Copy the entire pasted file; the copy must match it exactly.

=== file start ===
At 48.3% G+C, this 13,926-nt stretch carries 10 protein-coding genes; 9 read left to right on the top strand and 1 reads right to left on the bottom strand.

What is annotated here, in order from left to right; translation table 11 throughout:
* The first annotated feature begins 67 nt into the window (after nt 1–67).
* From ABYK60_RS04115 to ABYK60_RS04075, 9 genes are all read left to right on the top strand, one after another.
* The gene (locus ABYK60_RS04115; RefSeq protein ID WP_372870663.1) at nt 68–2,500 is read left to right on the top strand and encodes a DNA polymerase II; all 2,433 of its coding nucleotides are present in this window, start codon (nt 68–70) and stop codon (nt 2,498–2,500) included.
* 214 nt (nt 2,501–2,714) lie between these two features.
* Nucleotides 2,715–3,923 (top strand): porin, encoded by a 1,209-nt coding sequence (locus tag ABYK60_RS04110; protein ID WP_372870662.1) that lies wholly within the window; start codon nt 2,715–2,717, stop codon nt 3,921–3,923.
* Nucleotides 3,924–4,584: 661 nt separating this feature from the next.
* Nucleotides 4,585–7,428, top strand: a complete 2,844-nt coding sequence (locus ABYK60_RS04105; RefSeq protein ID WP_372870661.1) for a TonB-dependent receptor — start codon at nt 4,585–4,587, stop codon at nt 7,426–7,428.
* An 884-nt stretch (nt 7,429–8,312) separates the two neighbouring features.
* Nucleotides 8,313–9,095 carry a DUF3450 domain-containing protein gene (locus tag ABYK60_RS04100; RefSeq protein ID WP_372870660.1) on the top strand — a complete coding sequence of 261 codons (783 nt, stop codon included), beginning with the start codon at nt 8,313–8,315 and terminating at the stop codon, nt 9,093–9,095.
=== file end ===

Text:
At 48.3% G+C, this 13,926-nt stretch carries 10 protein-coding genes; 9 read left to right on the top strand and 1 reads right to left on the bottom strand.

What is annotated here, in order from left to right; translation table 11 throughout:
* The first annotated feature begins 67 nt into the window (after nt 1–67).
* From ABYK60_RS04115 to ABYK60_RS04075, 9 genes are all read left to right on the top strand, one after another.
* The gene (locus ABYK60_RS04115; RefSeq protein ID WP_372870663.1) at nt 68–2,500 is read left to right on the top strand and encodes a DNA polymerase II; all 2,433 of its coding nucleotides are present in this window, start codon (nt 68–70) and stop codon (nt 2,498–2,500) included.
* 214 nt (nt 2,501–2,714) lie between these two features.
* Nucleotides 2,715–3,923 (top strand): porin, encoded by a 1,209-nt coding sequence (locus tag ABYK60_RS04110; protein ID WP_372870662.1) that lies wholly within the window; start codon nt 2,715–2,717, stop codon nt 3,921–3,923.
* Nucleotides 3,924–4,584: 661 nt separating this feature from the next.
* Nucleotides 4,585–7,428, top strand: a complete 2,844-nt coding sequence (locus ABYK60_RS04105; RefSeq protein ID WP_372870661.1) for a TonB-dependent receptor — start codon at nt 4,585–4,587, stop codon at nt 7,426–7,428.
* An 884-nt stretch (nt 7,429–8,312) separates the two neighbouring features.
* Nucleotides 8,313–9,095 carry a DUF3450 domain-containing protein gene (locus tag ABYK60_RS04100; RefSeq protein ID WP_372870660.1) on the top strand — a complete coding sequence of 261 codons (783 nt, stop codon included), beginning with the start codon at nt 8,313–8,315 and terminating at the stop codon, nt 9,093–9,095.